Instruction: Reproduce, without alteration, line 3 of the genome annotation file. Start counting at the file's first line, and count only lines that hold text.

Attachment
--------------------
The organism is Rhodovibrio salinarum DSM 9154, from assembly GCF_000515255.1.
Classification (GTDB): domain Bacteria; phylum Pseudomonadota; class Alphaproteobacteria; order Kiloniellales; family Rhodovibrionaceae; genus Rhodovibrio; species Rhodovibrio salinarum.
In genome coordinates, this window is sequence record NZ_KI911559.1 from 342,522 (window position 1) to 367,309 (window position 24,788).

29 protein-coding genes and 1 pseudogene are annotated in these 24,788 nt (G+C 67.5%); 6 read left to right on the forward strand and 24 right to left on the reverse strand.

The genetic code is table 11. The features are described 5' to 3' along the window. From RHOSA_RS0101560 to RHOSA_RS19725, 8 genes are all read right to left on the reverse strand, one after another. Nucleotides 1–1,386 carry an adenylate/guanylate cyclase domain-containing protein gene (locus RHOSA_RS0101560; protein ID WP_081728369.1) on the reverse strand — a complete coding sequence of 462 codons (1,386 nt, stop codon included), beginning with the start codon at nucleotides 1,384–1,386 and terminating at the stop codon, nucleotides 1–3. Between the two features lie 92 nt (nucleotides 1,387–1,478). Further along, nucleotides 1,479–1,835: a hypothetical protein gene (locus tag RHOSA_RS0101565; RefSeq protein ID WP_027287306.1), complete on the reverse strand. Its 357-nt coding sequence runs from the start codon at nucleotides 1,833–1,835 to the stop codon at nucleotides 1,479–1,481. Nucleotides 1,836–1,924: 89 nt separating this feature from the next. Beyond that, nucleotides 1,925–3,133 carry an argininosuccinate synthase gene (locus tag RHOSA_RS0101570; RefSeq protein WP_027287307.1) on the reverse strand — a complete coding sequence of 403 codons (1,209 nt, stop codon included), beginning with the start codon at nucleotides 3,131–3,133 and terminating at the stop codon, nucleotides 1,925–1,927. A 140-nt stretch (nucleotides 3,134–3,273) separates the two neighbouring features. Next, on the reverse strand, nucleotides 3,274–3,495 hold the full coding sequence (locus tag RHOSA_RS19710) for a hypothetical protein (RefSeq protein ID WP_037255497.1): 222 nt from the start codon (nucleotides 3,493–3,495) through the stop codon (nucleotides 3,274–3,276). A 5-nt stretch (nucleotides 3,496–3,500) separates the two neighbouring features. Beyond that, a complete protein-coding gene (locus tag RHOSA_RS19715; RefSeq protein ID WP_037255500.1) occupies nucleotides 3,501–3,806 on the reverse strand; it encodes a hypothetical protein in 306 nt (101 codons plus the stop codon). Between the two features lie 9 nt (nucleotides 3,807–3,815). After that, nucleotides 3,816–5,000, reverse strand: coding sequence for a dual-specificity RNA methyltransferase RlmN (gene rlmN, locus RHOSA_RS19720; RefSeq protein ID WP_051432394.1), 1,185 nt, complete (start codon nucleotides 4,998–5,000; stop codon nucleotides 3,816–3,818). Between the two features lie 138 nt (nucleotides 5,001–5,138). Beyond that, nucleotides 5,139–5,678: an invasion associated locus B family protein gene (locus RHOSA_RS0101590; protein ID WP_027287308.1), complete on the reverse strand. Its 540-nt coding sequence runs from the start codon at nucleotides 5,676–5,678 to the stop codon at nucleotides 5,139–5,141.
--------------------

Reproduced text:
In genome coordinates, this window is sequence record NZ_KI911559.1 from 342,522 (window position 1) to 367,309 (window position 24,788).